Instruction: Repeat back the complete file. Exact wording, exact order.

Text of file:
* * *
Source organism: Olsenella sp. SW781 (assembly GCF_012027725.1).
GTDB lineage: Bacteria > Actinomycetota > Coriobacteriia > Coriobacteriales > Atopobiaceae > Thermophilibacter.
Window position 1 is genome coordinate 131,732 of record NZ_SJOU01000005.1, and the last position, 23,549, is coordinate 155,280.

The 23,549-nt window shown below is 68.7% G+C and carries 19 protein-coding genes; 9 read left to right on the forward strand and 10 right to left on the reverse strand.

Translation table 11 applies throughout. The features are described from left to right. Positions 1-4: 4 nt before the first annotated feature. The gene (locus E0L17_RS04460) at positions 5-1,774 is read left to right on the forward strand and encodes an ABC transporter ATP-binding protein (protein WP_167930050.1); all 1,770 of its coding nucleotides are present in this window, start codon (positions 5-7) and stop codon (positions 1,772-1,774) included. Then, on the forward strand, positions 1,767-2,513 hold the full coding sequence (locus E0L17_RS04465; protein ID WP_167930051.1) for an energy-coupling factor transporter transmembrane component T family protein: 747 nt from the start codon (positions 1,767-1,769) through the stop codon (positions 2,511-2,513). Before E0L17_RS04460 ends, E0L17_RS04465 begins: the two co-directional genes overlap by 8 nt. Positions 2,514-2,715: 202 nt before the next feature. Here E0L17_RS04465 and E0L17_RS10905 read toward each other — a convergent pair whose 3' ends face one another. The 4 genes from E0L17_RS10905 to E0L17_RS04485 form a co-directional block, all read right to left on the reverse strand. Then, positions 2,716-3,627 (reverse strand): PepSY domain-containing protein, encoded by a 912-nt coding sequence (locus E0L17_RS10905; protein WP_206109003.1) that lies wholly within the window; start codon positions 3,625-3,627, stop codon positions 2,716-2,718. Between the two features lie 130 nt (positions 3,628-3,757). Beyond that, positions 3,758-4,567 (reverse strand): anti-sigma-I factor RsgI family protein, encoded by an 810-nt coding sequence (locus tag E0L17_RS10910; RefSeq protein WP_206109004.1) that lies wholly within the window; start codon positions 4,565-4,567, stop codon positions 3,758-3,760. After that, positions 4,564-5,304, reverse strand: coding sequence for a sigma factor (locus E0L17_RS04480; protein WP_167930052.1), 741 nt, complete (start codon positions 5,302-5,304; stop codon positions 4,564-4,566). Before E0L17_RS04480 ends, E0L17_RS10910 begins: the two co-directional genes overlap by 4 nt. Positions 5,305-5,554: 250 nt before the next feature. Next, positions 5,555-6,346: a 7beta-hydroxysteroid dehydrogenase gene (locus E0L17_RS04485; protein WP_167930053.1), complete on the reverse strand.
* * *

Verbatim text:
Source organism: Olsenella sp. SW781 (assembly GCF_012027725.1).
GTDB lineage: Bacteria > Actinomycetota > Coriobacteriia > Coriobacteriales > Atopobiaceae > Thermophilibacter.
Window position 1 is genome coordinate 131,732 of record NZ_SJOU01000005.1, and the last position, 23,549, is coordinate 155,280.

The 23,549-nt window shown below is 68.7% G+C and carries 19 protein-coding genes; 9 read left to right on the forward strand and 10 right to left on the reverse strand.

Translation table 11 applies throughout. The features are described from left to right. Positions 1-4: 4 nt before the first annotated feature. The gene (locus E0L17_RS04460) at positions 5-1,774 is read left to right on the forward strand and encodes an ABC transporter ATP-binding protein (protein WP_167930050.1); all 1,770 of its coding nucleotides are present in this window, start codon (positions 5-7) and stop codon (positions 1,772-1,774) included. Then, on the forward strand, positions 1,767-2,513 hold the full coding sequence (locus E0L17_RS04465; protein ID WP_167930051.1) for an energy-coupling factor transporter transmembrane component T family protein: 747 nt from the start codon (positions 1,767-1,769) through the stop codon (positions 2,511-2,513). Before E0L17_RS04460 ends, E0L17_RS04465 begins: the two co-directional genes overlap by 8 nt. Positions 2,514-2,715: 202 nt before the next feature. Here E0L17_RS04465 and E0L17_RS10905 read toward each other — a convergent pair whose 3' ends face one another. The 4 genes from E0L17_RS10905 to E0L17_RS04485 form a co-directional block, all read right to left on the reverse strand. Then, positions 2,716-3,627 (reverse strand): PepSY domain-containing protein, encoded by a 912-nt coding sequence (locus E0L17_RS10905; protein WP_206109003.1) that lies wholly within the window; start codon positions 3,625-3,627, stop codon positions 2,716-2,718. Between the two features lie 130 nt (positions 3,628-3,757). Beyond that, positions 3,758-4,567 (reverse strand): anti-sigma-I factor RsgI family protein, encoded by an 810-nt coding sequence (locus tag E0L17_RS10910; RefSeq protein WP_206109004.1) that lies wholly within the window; start codon positions 4,565-4,567, stop codon positions 3,758-3,760. After that, positions 4,564-5,304, reverse strand: coding sequence for a sigma factor (locus E0L17_RS04480; protein WP_167930052.1), 741 nt, complete (start codon positions 5,302-5,304; stop codon positions 4,564-4,566). Before E0L17_RS04480 ends, E0L17_RS10910 begins: the two co-directional genes overlap by 4 nt. Positions 5,305-5,554: 250 nt before the next feature. Next, positions 5,555-6,346: a 7beta-hydroxysteroid dehydrogenase gene (locus E0L17_RS04485; protein WP_167930053.1), complete on the reverse strand.